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How to reduce Trans fats- worst fats in food supply


How to reduce Trans fats- worst fats in  food supply

Dr. Lirije Hyseni and associates have published a Systematic review of dietary trans-fat reduction interventions in Bulletin of World Health Organisation.A mere 2 percent increase in calories from trans fats can raise the risk of coronary heart disease by as much as 29 percent. Substituting a healthy fat like extra-virgin olive oil or canola oil for those containing trans fats could prevent 30,000 to 100,000 premature deaths a year, the American Medical Association concluded in 2013.

Over two-thirds of the global burden of disability and death is attributable to noncommunicable diseases. Diseases such as cardiovascular diseases, common cancers, dementia, diabetes and respiratory disorders kill over 35 million people annually.The problem predominantly reflects an unhealthy global food environment dominated by processed foods high in sugar, salt, saturated fats and, crucially, industrial trans-fatty acids (TFAs).

TFAs are found naturally in small amounts in some meat and dairy products produced by bacterial action in the stomach of ruminant animals.However, the majority of TFAs are industrial, being manufactured by partial hydrogenation of edible vegetable oils, such as palm oil, cottonseed oil, soybean oil or canola oil.Industrial TFAs are then added to processed or packaged food, mainly to prolong shelf life and enhance taste and texture at a low cost.

A reduction in people’s intake of industrial TFA is thus a WHO policy priority.However, TFA intake in most countries still exceeds the WHO target of 2 g/day, mainly reflecting consumption of industrial TFAs in processed food. Furthermore, even as overall TFA consumption falls, intake is likely to remain higher in poorer populations, who are more likely to eat processed food products.

Types of Interventions available to control Trans Fats

  • Downstream interventions generally target individuals and involve behavioural approaches.
  •  Intermediate interventions target subgroups in worksites, schools or communities. Both downstream and intermediate interventions are dependent on the individual to respond.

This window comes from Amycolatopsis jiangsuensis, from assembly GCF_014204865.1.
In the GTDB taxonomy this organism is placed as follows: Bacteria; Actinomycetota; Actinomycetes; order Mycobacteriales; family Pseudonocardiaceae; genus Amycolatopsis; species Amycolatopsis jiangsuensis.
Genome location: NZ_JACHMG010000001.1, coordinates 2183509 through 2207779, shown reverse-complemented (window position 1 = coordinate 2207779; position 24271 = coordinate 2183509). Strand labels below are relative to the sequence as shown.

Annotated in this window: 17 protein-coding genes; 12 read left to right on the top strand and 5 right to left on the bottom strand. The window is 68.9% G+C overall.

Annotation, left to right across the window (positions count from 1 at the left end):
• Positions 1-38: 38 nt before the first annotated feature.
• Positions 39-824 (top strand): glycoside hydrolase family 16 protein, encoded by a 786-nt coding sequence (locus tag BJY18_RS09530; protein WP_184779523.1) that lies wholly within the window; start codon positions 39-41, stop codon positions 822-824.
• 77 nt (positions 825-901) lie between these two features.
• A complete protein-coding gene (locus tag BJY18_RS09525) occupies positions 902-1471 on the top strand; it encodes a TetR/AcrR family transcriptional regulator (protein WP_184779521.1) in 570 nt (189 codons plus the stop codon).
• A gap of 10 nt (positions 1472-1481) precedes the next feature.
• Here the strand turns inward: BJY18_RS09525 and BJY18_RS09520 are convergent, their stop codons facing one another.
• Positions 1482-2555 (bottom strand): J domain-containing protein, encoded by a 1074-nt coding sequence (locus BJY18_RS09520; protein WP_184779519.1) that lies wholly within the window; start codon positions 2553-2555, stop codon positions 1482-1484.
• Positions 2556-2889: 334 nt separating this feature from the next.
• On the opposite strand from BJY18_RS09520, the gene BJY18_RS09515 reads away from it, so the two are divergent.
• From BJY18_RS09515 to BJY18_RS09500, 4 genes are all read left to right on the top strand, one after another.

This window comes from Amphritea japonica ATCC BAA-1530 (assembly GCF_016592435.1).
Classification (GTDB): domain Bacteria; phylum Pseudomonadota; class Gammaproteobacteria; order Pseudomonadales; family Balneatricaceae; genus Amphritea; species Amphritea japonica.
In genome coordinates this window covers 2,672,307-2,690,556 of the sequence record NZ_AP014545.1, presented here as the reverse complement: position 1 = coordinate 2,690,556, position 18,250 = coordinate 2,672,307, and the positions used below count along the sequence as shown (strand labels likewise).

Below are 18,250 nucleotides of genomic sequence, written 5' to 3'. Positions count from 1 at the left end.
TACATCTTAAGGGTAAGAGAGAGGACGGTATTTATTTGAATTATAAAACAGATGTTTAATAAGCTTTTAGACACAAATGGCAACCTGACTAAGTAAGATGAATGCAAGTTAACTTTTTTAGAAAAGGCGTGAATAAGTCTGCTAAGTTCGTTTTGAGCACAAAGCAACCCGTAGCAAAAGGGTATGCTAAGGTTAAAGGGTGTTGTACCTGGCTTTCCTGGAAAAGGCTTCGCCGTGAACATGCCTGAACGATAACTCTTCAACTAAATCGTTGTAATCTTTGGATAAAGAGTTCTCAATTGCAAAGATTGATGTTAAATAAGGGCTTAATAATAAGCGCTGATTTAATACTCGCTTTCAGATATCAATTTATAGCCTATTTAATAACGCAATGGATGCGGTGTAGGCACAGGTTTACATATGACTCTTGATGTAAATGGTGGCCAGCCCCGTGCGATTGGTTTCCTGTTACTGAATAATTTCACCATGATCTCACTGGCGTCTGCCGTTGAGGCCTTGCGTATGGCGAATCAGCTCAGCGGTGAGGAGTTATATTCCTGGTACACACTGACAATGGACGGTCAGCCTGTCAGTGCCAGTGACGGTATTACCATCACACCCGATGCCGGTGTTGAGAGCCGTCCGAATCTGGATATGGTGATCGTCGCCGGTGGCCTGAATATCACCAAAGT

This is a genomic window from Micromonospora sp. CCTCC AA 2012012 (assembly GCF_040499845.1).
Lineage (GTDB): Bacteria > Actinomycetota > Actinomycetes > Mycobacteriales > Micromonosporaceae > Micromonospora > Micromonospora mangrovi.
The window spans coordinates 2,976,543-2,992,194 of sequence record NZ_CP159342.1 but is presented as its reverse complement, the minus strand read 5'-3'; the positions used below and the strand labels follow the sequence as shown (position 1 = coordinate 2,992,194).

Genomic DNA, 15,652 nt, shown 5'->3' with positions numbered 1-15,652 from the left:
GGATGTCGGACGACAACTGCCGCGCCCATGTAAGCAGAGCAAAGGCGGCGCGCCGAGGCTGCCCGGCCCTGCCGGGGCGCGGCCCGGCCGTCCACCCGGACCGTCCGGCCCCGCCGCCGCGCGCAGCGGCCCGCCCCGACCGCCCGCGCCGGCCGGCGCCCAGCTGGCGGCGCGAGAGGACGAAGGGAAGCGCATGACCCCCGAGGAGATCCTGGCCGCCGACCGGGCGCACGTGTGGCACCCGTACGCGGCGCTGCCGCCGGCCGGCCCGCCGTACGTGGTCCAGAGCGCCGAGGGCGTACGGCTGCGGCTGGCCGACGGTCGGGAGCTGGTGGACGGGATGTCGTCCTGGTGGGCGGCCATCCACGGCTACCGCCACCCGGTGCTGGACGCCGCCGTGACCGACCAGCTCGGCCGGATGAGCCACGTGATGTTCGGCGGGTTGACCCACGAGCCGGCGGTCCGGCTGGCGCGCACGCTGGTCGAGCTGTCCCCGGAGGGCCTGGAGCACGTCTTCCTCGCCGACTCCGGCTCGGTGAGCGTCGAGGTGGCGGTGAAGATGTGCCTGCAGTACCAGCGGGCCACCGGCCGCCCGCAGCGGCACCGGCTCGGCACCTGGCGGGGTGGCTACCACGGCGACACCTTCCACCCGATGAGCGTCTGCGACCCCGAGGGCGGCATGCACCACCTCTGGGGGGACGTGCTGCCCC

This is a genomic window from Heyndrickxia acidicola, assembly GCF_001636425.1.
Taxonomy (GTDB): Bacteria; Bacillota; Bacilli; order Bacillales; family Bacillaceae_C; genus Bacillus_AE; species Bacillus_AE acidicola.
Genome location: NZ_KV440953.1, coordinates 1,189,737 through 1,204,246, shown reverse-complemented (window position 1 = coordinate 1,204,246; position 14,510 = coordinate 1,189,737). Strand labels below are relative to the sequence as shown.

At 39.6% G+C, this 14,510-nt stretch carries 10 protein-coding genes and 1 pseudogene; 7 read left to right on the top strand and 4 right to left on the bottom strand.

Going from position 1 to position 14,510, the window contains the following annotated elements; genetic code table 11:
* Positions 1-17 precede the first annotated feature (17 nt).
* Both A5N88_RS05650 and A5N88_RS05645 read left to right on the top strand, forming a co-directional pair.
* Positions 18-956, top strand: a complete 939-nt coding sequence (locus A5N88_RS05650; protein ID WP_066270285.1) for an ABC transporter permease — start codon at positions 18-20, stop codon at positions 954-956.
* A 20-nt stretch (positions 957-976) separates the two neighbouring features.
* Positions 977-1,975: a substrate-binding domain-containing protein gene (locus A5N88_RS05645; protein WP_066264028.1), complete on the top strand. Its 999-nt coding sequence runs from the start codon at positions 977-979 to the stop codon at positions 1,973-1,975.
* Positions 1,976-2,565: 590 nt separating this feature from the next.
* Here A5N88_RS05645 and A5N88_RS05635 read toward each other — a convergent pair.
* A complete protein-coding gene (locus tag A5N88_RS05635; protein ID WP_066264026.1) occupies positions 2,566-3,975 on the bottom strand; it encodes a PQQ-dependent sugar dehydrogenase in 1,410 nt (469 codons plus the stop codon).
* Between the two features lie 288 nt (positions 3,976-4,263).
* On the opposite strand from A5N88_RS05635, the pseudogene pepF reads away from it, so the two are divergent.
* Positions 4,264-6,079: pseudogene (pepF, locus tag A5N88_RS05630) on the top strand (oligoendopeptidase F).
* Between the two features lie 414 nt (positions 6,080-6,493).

• By contrast, upstream interventions take place at the population level and typically involve regulatory approaches, taxes or subsidies.

Upstream Policy interventions to remove industrial TFAs from foods have therefore been suggested as the most effective public health approach for reducing TFA intake and decreasing the burden of noncommunicable diseases.In Denmark, for example, multicomponent interventions progressively reduced the population’s TFA intake and a subsequent legislative ban virtually eliminated TFAs in margarines and vegetable shortenings

However, that success required substantial political will sustained over a decade. Most other countries only have achieved voluntary TFAs limits, reflecting concerns about political feasibility and generally lower levels of public pressure for change.

The researchers searched online databases (CINAHL, the CRD Wider Public Health database, Cochrane Database of Systematic Reviews, Ovid®, MEDLINE®, Science Citation Index and Scopus) for studies evaluating TFA interventions between 1986 and 2017.Out of  1084 candidate papers, they included 23 papers: 12 empirical and 11 modeling studies. Multiple interventions in Denmark achieved a reduction in TFA consumption from 4.5 g/day in 1976 to 1.5 g/day in 1995 and then virtual elimination after legislation banning TFAs in manufactured food in 2004. Elsewhere, regulations mandating reformulation of food reduced TFA content by about 2.4 g/day. Worksite interventions achieved reductions averaging 1.2 g/day. Food labelling and individual dietary counselling both showed reductions of around 0.8 g/day.

The researchers have concluded that Multicomponent interventions including legislation to eliminate TFAs from food products were the most effective strategy. Reformulation of food products and other multicomponent interventions also achieved useful reductions in TFA intake. By contrast, interventions targeted at individuals consistently achieved smaller reductions. Future prevention strategies should consider this effectiveness hierarchy to achieve the largest reductions in TFA consumption.

 

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Dr. Kamal Kant Kohli

Dr. Kamal Kant Kohli

A Medical practitioner with a flair for writing medical articles, Dr Kamal Kant Kohli joined Medical Dialogues as an Editor-in-Chief for the Speciality Medical Dialogues. Before Joining Medical Dialogues, he has served as the Hony. Secretary of the Delhi Medical Association as well as the chairman of Anti-Quackery Committee in Delhi and worked with other Medical Councils of India. Email: drkohli@medicaldialogues.in. Contact no. 011-43720751
Source: self

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